According to NZEI Te Riu Roa, more than 5,000 ECE teachers will not have access to qualified salary increases next year due to a reduction in wage equality by Minister of Education Chris Hipkins.
With a May budget, the Minister will fund six initial payment steps starting January 1, 2022, allowing ECE teachers to pay the same as equivalent teachers with the same qualifications and experience in kindergarten and primary education. I promised to do so. This week, Hypkins announced that employers only need to pay teachers equivalent to the first five of these six payment steps to receive this funding.
“The minister’s retreat to the budget day promise is very disappointing,” says NZEI President Liamura Zaford. “NZEI Te Riu Roa and ECE teachers across the country welcomed the announcement of wage equality at the time as a real step forward.”
“This announcement has dramatically reduced the number of people who could benefit from this first pay-parity fund, affecting at least 5,300 teachers. Retreating goal posts is a government move. Betrays the promises made by the government in May. Basically, these teachers are required to wait another year for fair compensation.
“Unsurprisingly, our members are very angry with this decision. ECE teachers are constantly campaigning for fairer wages, and we hope this announcement will come true. We see, especially when we know that some teachers are receiving even lower wages than usual because of the dangerous practices of blocked employers.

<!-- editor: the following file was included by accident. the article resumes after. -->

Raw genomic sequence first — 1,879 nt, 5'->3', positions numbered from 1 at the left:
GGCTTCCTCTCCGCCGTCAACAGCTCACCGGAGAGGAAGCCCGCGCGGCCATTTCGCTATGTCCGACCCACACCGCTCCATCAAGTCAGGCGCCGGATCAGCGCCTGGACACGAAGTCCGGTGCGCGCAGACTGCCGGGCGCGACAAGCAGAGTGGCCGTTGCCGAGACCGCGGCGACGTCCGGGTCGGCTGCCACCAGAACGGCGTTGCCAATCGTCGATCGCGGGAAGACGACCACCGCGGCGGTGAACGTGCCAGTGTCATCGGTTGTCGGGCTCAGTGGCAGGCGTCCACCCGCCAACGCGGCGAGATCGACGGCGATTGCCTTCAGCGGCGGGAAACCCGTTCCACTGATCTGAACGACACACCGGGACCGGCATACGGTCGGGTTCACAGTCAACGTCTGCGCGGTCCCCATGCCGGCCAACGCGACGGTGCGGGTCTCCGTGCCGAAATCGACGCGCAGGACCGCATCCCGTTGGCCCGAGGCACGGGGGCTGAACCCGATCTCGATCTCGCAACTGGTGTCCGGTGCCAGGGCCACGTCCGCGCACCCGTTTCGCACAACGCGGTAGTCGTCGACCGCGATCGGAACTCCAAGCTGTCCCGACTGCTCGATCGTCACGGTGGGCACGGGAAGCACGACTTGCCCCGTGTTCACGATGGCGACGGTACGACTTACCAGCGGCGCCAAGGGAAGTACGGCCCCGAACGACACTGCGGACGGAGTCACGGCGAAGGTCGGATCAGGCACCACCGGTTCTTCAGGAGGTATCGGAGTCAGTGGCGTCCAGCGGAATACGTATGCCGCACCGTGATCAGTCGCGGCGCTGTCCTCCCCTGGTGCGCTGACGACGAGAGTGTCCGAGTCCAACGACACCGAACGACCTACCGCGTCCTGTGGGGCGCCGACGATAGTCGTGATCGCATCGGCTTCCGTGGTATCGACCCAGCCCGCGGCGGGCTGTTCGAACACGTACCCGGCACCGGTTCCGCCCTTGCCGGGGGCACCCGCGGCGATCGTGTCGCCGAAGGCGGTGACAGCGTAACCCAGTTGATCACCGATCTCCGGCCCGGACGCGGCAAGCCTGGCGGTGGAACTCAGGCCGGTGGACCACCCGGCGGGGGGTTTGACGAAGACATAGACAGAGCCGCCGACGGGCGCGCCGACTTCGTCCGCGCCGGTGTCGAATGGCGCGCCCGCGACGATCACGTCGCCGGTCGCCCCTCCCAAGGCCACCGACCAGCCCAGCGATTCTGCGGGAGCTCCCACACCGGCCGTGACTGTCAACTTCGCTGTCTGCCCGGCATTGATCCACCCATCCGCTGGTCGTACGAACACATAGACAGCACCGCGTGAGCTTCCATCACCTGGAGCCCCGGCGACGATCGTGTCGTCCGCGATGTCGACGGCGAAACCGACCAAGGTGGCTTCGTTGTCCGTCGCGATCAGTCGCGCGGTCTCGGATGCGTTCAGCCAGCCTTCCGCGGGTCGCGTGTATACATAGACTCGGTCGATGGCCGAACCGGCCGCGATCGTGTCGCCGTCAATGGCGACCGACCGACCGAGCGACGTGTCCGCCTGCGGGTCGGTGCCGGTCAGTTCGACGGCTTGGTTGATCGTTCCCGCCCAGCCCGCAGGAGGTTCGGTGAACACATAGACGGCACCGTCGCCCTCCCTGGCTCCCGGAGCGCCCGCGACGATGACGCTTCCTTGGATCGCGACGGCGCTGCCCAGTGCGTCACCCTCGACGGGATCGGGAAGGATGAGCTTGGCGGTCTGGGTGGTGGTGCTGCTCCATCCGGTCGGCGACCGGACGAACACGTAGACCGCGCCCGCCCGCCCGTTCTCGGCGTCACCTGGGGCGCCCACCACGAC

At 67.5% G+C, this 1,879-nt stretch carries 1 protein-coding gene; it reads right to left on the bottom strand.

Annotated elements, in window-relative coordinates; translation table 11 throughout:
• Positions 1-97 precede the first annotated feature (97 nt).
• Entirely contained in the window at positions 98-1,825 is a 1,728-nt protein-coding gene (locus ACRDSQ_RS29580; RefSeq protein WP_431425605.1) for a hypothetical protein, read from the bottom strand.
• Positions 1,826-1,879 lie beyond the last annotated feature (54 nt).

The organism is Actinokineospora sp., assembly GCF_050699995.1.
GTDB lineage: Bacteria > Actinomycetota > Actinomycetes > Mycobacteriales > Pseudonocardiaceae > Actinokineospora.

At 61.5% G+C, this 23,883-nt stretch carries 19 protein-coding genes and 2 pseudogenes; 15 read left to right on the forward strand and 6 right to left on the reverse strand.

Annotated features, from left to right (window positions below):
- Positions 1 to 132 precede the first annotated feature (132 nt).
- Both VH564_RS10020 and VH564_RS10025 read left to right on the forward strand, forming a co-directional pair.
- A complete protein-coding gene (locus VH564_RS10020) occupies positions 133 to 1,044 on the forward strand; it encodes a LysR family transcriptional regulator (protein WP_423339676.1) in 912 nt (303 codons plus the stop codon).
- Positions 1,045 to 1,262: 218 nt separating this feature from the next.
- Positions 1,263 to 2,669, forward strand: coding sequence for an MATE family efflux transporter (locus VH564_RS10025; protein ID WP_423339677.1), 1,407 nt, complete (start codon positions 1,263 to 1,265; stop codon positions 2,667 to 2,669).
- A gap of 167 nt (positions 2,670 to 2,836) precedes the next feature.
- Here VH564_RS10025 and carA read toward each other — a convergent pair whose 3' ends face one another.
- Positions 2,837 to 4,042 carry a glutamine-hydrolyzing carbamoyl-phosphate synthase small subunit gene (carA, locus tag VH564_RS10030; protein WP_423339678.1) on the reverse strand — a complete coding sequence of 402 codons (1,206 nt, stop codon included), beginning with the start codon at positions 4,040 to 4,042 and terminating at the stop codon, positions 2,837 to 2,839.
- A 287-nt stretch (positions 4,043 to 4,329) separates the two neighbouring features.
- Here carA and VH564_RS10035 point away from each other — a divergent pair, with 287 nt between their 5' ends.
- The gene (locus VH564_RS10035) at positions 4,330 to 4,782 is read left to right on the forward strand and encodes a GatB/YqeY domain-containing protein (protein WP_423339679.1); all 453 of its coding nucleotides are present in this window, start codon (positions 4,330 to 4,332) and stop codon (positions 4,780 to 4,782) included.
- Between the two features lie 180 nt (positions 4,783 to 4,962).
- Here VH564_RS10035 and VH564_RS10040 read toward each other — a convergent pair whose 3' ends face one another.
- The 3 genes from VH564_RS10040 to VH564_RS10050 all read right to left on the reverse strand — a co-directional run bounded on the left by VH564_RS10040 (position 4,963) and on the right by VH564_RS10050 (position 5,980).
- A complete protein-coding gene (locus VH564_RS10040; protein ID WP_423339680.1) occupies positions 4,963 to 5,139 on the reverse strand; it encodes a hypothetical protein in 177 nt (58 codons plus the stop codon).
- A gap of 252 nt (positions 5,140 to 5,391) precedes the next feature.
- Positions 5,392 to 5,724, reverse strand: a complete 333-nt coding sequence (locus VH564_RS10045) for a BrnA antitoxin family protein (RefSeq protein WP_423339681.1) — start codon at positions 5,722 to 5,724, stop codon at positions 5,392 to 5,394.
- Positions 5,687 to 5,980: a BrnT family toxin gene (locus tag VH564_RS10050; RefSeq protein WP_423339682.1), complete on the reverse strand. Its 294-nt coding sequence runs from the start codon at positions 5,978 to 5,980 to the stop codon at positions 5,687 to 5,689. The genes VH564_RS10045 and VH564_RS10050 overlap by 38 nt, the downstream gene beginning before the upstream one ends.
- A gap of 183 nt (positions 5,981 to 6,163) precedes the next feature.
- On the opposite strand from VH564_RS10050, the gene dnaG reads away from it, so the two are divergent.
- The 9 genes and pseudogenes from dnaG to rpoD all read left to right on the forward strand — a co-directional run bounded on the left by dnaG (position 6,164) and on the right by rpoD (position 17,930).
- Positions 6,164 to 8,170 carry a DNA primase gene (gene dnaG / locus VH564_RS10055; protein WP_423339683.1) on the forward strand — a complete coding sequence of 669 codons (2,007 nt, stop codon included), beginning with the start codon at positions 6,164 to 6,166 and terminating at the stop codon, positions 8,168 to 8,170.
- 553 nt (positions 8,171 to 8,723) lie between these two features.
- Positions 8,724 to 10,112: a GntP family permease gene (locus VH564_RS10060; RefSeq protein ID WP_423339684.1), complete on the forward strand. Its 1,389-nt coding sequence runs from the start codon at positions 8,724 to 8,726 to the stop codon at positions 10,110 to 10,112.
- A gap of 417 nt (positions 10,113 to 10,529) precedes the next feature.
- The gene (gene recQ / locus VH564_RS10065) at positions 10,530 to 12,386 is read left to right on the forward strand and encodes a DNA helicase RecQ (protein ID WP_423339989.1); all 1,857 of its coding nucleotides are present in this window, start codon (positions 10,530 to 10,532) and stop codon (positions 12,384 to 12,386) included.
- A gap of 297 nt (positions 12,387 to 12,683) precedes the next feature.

“This announcement is why we think there is a great need for a new funding system based on how desperately the ECE funding system is broken and, like schools, teachers are paid centrally. Is shown.
“This action doesn’t go on without a reaction. Teachers are now planning to go out on the streets to share their complaints on Saturday, November 6th, demanding an urgent shift.
“It’s clear that the government has succumbed to employer pressure to reduce the number of employers that employers need to receive new funding. In the meantime, we’ve been waiting the longest for our ECE services. Some of our most experienced teachers holding together will bear the brunt of this decision.
“Currently, teachers working in the ECE sector are paid up to 49% less than their colleagues in school and kindergarten with the same qualifications and professional requirements. This gap has steadily widened over the last decade and has grown. It has caused a serious shortage of teachers and continues to worsen.
“We see some of our best and most experienced teachers leaving the sector to find better salaries and conditions elsewhere. Stress and staff shortages.
“Today, even if government funding standards for employers are lowered, fair employers who opt in to receive this additional public funding will take six steps to teachers from January next year, as originally intended. I think I have to pay everything. “
Key points about this week’s wage parity rollback
- In May of this year, the budget promised to increase the funding rate of employers paying ECE teachers according to the first six of the 11 payment steps of the collective bargaining agreement for kindergarten teachers from January 1, 2022. ..
- Today’s announcement overturns this commitment and will fund employers who only pay staff according to the first five steps.
- This decision will affect at least 5,300 teachers who are likely to be eligible to be paid at KTCA’s Step 6 fees starting next year and must wait until more funds are available before they are paid fairly. It will not be.
The retreat of wage equality promises will hurt thousands, says the union-School News
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